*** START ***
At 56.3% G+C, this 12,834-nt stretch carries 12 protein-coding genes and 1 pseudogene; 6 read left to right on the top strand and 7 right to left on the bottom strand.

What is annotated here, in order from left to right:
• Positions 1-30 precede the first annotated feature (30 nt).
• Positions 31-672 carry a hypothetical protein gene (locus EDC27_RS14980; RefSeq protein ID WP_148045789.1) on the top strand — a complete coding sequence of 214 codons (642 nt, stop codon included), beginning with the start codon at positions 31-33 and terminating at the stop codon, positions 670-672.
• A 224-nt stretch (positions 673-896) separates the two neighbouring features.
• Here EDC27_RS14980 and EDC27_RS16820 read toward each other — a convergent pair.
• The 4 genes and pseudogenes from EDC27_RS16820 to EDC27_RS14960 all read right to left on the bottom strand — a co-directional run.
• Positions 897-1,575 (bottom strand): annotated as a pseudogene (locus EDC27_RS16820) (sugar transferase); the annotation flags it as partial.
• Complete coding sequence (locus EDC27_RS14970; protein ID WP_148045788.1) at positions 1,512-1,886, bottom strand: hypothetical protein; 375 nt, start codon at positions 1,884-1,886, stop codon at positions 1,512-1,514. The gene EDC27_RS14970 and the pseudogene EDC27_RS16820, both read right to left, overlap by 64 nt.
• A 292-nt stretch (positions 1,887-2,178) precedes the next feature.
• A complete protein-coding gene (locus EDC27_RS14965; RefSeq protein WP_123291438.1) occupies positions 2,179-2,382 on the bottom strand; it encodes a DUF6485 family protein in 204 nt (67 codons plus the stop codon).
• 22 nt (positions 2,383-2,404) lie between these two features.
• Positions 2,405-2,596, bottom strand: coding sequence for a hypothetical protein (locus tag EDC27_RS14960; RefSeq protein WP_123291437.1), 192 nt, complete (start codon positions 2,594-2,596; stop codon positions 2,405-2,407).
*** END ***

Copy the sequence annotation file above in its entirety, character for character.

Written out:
At 56.3% G+C, this 12,834-nt stretch carries 12 protein-coding genes and 1 pseudogene; 6 read left to right on the top strand and 7 right to left on the bottom strand.

What is annotated here, in order from left to right:
• Positions 1-30 precede the first annotated feature (30 nt).
• Positions 31-672 carry a hypothetical protein gene (locus EDC27_RS14980; RefSeq protein ID WP_148045789.1) on the top strand — a complete coding sequence of 214 codons (642 nt, stop codon included), beginning with the start codon at positions 31-33 and terminating at the stop codon, positions 670-672.
• A 224-nt stretch (positions 673-896) separates the two neighbouring features.
• Here EDC27_RS14980 and EDC27_RS16820 read toward each other — a convergent pair.
• The 4 genes and pseudogenes from EDC27_RS16820 to EDC27_RS14960 all read right to left on the bottom strand — a co-directional run.
• Positions 897-1,575 (bottom strand): annotated as a pseudogene (locus EDC27_RS16820) (sugar transferase); the annotation flags it as partial.
• Complete coding sequence (locus EDC27_RS14970; protein ID WP_148045788.1) at positions 1,512-1,886, bottom strand: hypothetical protein; 375 nt, start codon at positions 1,884-1,886, stop codon at positions 1,512-1,514. The gene EDC27_RS14970 and the pseudogene EDC27_RS16820, both read right to left, overlap by 64 nt.
• A 292-nt stretch (positions 1,887-2,178) precedes the next feature.
• A complete protein-coding gene (locus EDC27_RS14965; RefSeq protein WP_123291438.1) occupies positions 2,179-2,382 on the bottom strand; it encodes a DUF6485 family protein in 204 nt (67 codons plus the stop codon).
• 22 nt (positions 2,383-2,404) lie between these two features.
• Positions 2,405-2,596, bottom strand: coding sequence for a hypothetical protein (locus tag EDC27_RS14960; RefSeq protein WP_123291437.1), 192 nt, complete (start codon positions 2,594-2,596; stop codon positions 2,405-2,407).